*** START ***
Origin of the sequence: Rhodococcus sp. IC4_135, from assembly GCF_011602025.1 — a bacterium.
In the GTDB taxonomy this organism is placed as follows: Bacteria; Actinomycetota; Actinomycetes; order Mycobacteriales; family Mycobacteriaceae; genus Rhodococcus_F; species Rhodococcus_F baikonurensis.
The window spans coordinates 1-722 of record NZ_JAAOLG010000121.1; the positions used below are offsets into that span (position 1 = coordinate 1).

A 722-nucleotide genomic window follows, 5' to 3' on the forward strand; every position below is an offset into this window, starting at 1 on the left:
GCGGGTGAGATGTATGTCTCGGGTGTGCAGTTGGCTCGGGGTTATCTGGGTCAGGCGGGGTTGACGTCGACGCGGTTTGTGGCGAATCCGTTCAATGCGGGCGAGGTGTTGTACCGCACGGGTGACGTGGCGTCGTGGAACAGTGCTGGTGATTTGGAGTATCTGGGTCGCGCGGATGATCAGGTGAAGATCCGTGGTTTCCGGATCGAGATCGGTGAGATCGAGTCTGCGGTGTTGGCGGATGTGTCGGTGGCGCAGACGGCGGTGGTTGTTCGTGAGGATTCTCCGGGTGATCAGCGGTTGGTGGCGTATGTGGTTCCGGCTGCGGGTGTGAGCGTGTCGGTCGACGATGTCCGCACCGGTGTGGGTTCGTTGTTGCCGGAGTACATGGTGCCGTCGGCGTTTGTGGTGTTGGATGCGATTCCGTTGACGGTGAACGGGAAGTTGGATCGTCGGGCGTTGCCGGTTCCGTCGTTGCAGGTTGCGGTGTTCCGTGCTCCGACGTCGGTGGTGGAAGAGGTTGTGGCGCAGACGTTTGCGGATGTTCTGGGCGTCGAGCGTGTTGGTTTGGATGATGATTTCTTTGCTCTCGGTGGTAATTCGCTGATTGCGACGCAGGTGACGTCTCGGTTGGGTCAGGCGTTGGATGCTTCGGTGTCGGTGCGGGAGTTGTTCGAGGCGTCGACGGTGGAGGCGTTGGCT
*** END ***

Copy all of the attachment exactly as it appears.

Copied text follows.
Origin of the sequence: Rhodococcus sp. IC4_135, from assembly GCF_011602025.1 — a bacterium.
In the GTDB taxonomy this organism is placed as follows: Bacteria; Actinomycetota; Actinomycetes; order Mycobacteriales; family Mycobacteriaceae; genus Rhodococcus_F; species Rhodococcus_F baikonurensis.
The window spans coordinates 1-722 of record NZ_JAAOLG010000121.1; the positions used below are offsets into that span (position 1 = coordinate 1).

A 722-nucleotide genomic window follows, 5' to 3' on the forward strand; every position below is an offset into this window, starting at 1 on the left:
GCGGGTGAGATGTATGTCTCGGGTGTGCAGTTGGCTCGGGGTTATCTGGGTCAGGCGGGGTTGACGTCGACGCGGTTTGTGGCGAATCCGTTCAATGCGGGCGAGGTGTTGTACCGCACGGGTGACGTGGCGTCGTGGAACAGTGCTGGTGATTTGGAGTATCTGGGTCGCGCGGATGATCAGGTGAAGATCCGTGGTTTCCGGATCGAGATCGGTGAGATCGAGTCTGCGGTGTTGGCGGATGTGTCGGTGGCGCAGACGGCGGTGGTTGTTCGTGAGGATTCTCCGGGTGATCAGCGGTTGGTGGCGTATGTGGTTCCGGCTGCGGGTGTGAGCGTGTCGGTCGACGATGTCCGCACCGGTGTGGGTTCGTTGTTGCCGGAGTACATGGTGCCGTCGGCGTTTGTGGTGTTGGATGCGATTCCGTTGACGGTGAACGGGAAGTTGGATCGTCGGGCGTTGCCGGTTCCGTCGTTGCAGGTTGCGGTGTTCCGTGCTCCGACGTCGGTGGTGGAAGAGGTTGTGGCGCAGACGTTTGCGGATGTTCTGGGCGTCGAGCGTGTTGGTTTGGATGATGATTTCTTTGCTCTCGGTGGTAATTCGCTGATTGCGACGCAGGTGACGTCTCGGTTGGGTCAGGCGTTGGATGCTTCGGTGTCGGTGCGGGAGTTGTTCGAGGCGTCGACGGTGGAGGCGTTGGCT